Letters to the Editor
The Prospect neighborhood behind Coors Field is transitioning from gritty industrial to 21st Century residential. Quickly occupied lofts are filling or replacing early 20th century warehouses. Services lag. In a few months Tye Lofts, a new residential rental building can have its ground floor retail space open for business.
Sara, an enterprising real estate agent, matches Stennis with Tye. Stennis wants to open a liquor store. Tye suggests a convenience store with beer and wine. Stennis says that’s not my business.
In Ernest Luning’s “Hancock pledges: ‘Better, faster and stronger’ city” in the Aug. 19 issue of The Colorado Statesman, he reported that Mayor Michael Hancock stated his opposition to Initiative 300 to provide paid sick days to workers in the city of Denver, saying while he appreciates what proponents are doing to try to help employees, he believes now is the wrong time for such a public policy.
Pete Webb’s column on Rep. Amy Stephens was a mere puff piece of haphazardly constructed half-truths and assertions — and he never called me for a response
In the “Webbcast” opinion published on Aug. 5, 2011, Pete Webb made several unsubstantiated assertions that I would like to refute.
About halfway through his article, Mr. Webb switches gears from his anti-Tea Party rant and throws out: “The county GOP, now being led by a 22-year old, has been openly hostile and supportive of the fringe groups.”
There are several errors in this allegation.
American Association of Retired Persons Chief Executive Officer A. Barry Rand sent a letter to President Barack Obama Tuesday evening, emphasizing the critical importance of Social Security benefits as a lifeline for millions and urging that Social Security payments continue to be made regardless of Congressional action to raise the debt ceiling. AARP is focused on protecting Social Security and Medicare for the millions of beneficiaries who have paid into the systems over their working lives. Rand’s letter follows:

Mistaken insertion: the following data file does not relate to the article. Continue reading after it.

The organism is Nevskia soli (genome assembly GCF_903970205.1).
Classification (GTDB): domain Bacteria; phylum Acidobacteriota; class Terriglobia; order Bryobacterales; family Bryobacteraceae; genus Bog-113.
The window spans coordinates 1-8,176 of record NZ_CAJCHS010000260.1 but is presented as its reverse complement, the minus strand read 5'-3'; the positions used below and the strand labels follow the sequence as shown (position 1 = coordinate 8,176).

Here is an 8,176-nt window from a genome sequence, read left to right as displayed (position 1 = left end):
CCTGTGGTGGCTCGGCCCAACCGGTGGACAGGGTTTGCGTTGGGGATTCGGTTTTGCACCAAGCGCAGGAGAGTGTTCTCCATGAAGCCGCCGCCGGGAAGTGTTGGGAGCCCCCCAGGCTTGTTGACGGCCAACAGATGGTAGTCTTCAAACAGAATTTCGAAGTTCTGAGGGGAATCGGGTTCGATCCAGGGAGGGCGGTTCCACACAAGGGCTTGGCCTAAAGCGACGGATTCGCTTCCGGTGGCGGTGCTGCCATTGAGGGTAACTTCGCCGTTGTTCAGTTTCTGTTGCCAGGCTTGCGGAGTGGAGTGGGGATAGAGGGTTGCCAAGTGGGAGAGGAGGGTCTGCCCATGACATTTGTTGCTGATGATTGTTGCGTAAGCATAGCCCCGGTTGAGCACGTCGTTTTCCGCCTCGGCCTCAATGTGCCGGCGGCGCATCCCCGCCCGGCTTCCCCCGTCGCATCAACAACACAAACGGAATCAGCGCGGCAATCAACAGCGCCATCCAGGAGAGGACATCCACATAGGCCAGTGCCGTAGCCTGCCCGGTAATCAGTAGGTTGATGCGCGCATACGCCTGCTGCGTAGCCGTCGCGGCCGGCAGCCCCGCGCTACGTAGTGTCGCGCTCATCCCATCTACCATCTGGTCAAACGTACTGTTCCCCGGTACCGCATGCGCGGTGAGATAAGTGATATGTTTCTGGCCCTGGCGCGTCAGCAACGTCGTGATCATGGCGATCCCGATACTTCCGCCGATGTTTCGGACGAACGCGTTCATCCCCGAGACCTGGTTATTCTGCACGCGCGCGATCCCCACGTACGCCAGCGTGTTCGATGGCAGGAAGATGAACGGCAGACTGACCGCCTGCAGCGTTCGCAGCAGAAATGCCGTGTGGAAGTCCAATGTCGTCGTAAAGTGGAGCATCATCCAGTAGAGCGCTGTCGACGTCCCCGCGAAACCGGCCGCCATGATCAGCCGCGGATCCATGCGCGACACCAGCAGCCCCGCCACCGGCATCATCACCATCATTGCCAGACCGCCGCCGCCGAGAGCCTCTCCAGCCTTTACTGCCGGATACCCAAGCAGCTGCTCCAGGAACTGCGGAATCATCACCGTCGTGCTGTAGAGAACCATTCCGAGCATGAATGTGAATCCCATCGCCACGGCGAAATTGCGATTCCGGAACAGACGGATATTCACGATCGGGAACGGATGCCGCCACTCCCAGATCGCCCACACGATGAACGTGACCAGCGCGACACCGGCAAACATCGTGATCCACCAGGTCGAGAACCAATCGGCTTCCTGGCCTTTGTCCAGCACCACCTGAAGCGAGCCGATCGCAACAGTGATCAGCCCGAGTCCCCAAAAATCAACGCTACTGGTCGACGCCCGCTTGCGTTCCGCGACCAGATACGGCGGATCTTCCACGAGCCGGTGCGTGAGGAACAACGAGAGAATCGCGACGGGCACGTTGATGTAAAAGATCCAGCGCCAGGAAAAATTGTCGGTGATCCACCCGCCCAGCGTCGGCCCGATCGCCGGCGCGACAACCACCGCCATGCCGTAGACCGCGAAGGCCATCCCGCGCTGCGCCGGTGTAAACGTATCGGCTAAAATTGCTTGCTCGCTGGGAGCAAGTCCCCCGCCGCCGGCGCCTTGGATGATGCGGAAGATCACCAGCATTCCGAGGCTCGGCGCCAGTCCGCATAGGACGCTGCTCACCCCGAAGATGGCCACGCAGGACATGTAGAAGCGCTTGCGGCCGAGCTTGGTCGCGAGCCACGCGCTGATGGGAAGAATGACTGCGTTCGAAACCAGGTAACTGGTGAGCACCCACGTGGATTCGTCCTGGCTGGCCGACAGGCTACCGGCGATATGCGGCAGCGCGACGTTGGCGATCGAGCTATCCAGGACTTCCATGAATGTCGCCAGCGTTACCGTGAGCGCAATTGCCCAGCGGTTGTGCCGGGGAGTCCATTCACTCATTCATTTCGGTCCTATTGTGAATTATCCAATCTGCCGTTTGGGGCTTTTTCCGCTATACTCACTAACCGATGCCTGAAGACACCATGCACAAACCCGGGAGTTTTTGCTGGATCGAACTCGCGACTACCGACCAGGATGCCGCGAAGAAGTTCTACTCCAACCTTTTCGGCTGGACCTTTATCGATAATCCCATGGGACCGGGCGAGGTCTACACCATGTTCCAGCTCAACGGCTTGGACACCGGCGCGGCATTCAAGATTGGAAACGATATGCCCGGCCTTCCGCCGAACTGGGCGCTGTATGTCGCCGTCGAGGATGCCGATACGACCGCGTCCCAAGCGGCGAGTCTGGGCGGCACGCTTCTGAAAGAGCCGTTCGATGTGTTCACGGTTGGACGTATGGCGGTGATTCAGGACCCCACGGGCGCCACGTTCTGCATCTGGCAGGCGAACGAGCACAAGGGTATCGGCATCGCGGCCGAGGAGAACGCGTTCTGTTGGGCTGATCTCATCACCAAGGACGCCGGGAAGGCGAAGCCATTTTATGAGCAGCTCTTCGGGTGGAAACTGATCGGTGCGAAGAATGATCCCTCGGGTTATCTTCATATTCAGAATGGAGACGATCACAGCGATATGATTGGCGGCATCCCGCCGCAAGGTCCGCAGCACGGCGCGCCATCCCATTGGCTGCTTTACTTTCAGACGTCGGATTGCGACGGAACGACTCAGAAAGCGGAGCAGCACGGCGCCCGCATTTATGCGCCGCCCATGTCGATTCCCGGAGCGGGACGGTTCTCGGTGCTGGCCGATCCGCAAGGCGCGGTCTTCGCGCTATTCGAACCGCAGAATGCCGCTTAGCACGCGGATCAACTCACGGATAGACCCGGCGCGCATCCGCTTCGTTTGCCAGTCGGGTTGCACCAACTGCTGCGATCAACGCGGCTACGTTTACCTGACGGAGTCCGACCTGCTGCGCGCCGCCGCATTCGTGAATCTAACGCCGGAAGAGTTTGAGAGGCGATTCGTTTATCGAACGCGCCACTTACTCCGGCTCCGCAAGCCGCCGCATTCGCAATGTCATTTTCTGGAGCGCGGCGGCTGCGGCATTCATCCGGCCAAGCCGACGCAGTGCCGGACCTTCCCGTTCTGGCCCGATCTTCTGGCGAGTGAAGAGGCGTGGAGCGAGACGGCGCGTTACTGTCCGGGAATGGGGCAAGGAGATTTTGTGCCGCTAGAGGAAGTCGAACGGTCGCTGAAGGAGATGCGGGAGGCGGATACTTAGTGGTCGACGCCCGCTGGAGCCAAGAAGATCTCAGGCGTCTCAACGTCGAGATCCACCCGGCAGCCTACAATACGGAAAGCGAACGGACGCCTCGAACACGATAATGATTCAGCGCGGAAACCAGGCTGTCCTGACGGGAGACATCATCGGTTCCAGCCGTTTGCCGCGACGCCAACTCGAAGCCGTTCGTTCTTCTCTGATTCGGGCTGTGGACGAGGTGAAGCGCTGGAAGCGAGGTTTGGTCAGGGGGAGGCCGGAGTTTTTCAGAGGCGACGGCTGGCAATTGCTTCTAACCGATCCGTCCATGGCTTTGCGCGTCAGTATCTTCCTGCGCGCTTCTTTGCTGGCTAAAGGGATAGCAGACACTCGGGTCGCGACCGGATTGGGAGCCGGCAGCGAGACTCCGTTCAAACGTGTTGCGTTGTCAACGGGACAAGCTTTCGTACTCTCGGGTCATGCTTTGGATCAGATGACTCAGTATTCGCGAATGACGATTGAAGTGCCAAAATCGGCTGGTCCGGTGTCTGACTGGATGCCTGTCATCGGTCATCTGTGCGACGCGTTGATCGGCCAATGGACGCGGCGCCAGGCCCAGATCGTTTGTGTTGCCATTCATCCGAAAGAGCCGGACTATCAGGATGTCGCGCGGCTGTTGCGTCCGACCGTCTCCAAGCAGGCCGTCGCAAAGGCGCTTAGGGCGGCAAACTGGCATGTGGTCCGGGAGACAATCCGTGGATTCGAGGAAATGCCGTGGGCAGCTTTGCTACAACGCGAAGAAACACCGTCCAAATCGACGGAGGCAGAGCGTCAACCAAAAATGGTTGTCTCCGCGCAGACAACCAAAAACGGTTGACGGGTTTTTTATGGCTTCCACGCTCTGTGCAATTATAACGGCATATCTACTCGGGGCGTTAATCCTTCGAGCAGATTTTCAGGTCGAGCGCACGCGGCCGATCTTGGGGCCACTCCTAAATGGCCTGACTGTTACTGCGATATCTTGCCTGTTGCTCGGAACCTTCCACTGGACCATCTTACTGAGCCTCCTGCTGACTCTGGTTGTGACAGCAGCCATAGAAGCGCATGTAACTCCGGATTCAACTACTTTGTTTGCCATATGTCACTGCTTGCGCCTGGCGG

“Dear President Obama:
Dear Honorable Colorado Officials,
We see dark clouds gathering over Colorado’s election systems. Officials are not fulfilling their positions of public trust and are compromising the very foundation of our government — free and open elections.
Time after time Colorado election officials have refused to produce for public analysis the data needed to detect election error and fraud. Officials responsible for enforcement ignore, provide cover, explain away, or outright excuse material errors and violations committed by themselves, other officials, and vendors.
As an organization representing more than 500,000 Coloradans, the Colorado Consumer Health Initiative calls on Eric Grossman to resign from the newly formed Health Benefit Exchange Board. As a health industry insider, his appointment tips the scales away from a board concerned with meeting the health care cost, coverage and quality needs of small businesses, individuals and families and toward the interests of insurers.
Congress is facing a decision that will affect all Coloradans, indeed, all Americans, for possibly decades to come. The issue is a simple one — how to raise the federal debt ceiling without simultaneously fueling more unsustainable, unfunded growth in government.
I can’t begin to tell you how many people have asked for me to get as much of the truth out about the 2010 governor’s race as possible.
In light of recent news stories, I wanted to let you know directly — from me to you — that these accusations are baseless and completely untrue.